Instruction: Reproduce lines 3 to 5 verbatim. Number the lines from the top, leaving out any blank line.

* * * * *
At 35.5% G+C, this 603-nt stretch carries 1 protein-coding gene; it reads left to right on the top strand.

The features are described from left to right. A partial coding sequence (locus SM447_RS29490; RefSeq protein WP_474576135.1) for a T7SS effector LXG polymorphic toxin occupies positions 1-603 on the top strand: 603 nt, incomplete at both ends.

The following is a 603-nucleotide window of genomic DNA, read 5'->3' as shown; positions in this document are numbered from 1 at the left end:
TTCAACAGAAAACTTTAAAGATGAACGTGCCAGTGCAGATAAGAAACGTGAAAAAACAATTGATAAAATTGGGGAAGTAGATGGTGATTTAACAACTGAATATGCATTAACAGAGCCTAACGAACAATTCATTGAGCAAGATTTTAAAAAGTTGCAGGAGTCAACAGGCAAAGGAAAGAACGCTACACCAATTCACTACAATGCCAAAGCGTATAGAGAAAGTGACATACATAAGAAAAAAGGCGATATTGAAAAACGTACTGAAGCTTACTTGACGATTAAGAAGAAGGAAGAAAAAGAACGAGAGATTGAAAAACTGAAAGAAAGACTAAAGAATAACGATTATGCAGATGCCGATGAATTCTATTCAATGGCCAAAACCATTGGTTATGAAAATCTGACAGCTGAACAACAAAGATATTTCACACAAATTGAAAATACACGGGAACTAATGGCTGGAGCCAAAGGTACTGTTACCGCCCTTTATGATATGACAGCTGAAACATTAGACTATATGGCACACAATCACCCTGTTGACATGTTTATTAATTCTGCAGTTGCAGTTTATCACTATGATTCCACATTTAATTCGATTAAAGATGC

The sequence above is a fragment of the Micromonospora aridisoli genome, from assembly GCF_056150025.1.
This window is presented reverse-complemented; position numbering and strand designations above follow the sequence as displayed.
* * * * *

The following is a 603-nucleotide window of genomic DNA, read 5'->3' as shown; positions in this document are numbered from 1 at the left end:
TTCAACAGAAAACTTTAAAGATGAACGTGCCAGTGCAGATAAGAAACGTGAAAAAACAATTGATAAAATTGGGGAAGTAGATGGTGATTTAACAACTGAATATGCATTAACAGAGCCTAACGAACAATTCATTGAGCAAGATTTTAAAAAGTTGCAGGAGTCAACAGGCAAAGGAAAGAACGCTACACCAATTCACTACAATGCCAAAGCGTATAGAGAAAGTGACATACATAAGAAAAAAGGCGATATTGAAAAACGTACTGAAGCTTACTTGACGATTAAGAAGAAGGAAGAAAAAGAACGAGAGATTGAAAAACTGAAAGAAAGACTAAAGAATAACGATTATGCAGATGCCGATGAATTCTATTCAATGGCCAAAACCATTGGTTATGAAAATCTGACAGCTGAACAACAAAGATATTTCACACAAATTGAAAATACACGGGAACTAATGGCTGGAGCCAAAGGTACTGTTACCGCCCTTTATGATATGACAGCTGAAACATTAGACTATATGGCACACAATCACCCTGTTGACATGTTTATTAATTCTGCAGTTGCAGTTTATCACTATGATTCCACATTTAATTCGATTAAAGATGC

The sequence above is a fragment of the Micromonospora aridisoli genome, from assembly GCF_056150025.1.